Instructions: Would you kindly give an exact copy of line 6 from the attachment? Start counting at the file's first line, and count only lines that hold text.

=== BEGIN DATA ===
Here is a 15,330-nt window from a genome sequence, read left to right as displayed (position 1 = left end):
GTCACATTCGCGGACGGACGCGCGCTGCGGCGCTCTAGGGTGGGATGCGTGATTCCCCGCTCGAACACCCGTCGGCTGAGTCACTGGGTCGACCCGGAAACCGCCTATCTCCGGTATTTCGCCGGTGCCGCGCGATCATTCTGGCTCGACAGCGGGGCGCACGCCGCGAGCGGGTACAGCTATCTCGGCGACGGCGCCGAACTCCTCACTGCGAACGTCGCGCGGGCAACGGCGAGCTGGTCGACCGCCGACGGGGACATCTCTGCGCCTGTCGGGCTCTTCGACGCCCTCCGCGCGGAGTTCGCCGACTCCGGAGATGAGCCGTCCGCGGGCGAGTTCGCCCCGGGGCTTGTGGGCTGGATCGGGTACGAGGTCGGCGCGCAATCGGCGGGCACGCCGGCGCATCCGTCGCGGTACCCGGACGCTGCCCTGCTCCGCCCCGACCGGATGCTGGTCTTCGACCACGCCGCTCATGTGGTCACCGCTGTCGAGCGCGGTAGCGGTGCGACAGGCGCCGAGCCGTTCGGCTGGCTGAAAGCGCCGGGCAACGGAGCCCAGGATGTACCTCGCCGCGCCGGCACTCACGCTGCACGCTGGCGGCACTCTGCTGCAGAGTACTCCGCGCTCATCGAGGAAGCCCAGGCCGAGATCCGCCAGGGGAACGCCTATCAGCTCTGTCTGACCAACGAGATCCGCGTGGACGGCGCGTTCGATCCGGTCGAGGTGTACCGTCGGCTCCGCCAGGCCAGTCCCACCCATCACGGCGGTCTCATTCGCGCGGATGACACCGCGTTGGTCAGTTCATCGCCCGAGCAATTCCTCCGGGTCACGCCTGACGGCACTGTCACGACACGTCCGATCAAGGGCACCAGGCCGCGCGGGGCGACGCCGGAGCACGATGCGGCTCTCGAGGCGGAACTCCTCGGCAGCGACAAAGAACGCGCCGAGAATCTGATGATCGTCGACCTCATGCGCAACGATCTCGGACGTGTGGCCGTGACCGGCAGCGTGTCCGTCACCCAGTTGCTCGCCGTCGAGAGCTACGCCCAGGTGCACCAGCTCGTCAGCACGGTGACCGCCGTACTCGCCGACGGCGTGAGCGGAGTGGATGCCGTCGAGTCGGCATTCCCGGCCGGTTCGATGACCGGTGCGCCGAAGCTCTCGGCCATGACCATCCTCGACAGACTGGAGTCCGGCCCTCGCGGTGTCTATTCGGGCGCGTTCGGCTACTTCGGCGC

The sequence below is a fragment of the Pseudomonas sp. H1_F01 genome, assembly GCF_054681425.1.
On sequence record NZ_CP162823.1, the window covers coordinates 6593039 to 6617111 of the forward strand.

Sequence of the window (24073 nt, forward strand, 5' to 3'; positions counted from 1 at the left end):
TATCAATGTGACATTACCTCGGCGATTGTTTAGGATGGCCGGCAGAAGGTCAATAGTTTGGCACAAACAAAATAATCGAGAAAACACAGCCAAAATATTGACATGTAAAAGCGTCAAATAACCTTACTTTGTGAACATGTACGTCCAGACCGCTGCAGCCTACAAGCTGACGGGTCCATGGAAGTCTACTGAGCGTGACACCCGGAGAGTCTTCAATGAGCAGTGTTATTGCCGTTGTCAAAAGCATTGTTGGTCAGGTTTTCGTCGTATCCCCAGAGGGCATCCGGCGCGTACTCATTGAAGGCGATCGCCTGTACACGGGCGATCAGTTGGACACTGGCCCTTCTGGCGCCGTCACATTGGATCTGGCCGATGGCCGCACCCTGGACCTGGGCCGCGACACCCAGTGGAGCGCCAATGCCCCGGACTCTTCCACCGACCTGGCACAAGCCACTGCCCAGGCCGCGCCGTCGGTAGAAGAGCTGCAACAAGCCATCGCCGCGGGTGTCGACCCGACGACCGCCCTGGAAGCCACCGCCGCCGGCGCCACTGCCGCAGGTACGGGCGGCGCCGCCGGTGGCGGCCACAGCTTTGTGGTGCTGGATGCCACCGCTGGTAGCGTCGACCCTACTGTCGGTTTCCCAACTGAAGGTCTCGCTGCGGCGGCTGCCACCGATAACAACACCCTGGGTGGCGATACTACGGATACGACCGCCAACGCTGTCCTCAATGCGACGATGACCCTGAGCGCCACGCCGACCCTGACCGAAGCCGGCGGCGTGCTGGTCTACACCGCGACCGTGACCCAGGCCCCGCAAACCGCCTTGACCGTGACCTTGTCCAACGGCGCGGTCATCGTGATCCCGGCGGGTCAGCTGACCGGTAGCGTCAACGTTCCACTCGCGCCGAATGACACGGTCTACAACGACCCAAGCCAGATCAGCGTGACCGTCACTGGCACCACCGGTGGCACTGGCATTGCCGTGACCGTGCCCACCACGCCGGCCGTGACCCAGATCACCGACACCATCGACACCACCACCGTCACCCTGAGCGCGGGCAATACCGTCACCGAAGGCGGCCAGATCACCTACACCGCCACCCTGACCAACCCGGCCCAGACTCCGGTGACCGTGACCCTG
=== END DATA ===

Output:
TATCAATGTGACATTACCTCGGCGATTGTTTAGGATGGCCGGCAGAAGGTCAATAGTTTGGCACAAACAAAATAATCGAGAAAACACAGCCAAAATATTGACATGTAAAAGCGTCAAATAACCTTACTTTGTGAACATGTACGTCCAGACCGCTGCAGCCTACAAGCTGACGGGTCCATGGAAGTCTACTGAGCGTGACACCCGGAGAGTCTTCAATGAGCAGTGTTATTGCCGTTGTCAAAAGCATTGTTGGTCAGGTTTTCGTCGTATCCCCAGAGGGCATCCGGCGCGTACTCATTGAAGGCGATCGCCTGTACACGGGCGATCAGTTGGACACTGGCCCTTCTGGCGCCGTCACATTGGATCTGGCCGATGGCCGCACCCTGGACCTGGGCCGCGACACCCAGTGGAGCGCCAATGCCCCGGACTCTTCCACCGACCTGGCACAAGCCACTGCCCAGGCCGCGCCGTCGGTAGAAGAGCTGCAACAAGCCATCGCCGCGGGTGTCGACCCGACGACCGCCCTGGAAGCCACCGCCGCCGGCGCCACTGCCGCAGGTACGGGCGGCGCCGCCGGTGGCGGCCACAGCTTTGTGGTGCTGGATGCCACCGCTGGTAGCGTCGACCCTACTGTCGGTTTCCCAACTGAAGGTCTCGCTGCGGCGGCTGCCACCGATAACAACACCCTGGGTGGCGATACTACGGATACGACCGCCAACGCTGTCCTCAATGCGACGATGACCCTGAGCGCCACGCCGACCCTGACCGAAGCCGGCGGCGTGCTGGTCTACACCGCGACCGTGACCCAGGCCCCGCAAACCGCCTTGACCGTGACCTTGTCCAACGGCGCGGTCATCGTGATCCCGGCGGGTCAGCTGACCGGTAGCGTCAACGTTCCACTCGCGCCGAATGACACGGTCTACAACGACCCAAGCCAGATCAGCGTGACCGTCACTGGCACCACCGGTGGCACTGGCATTGCCGTGACCGTGCCCACCACGCCGGCCGTGACCCAGATCACCGACACCATCGACACCACCACCGTCACCCTGAGCGCGGGCAATACCGTCACCGAAGGCGGCCAGATCACCTACACCGCCACCCTGACCAACCCGGCCCAGACTCCGGTGACCGTGACCCTG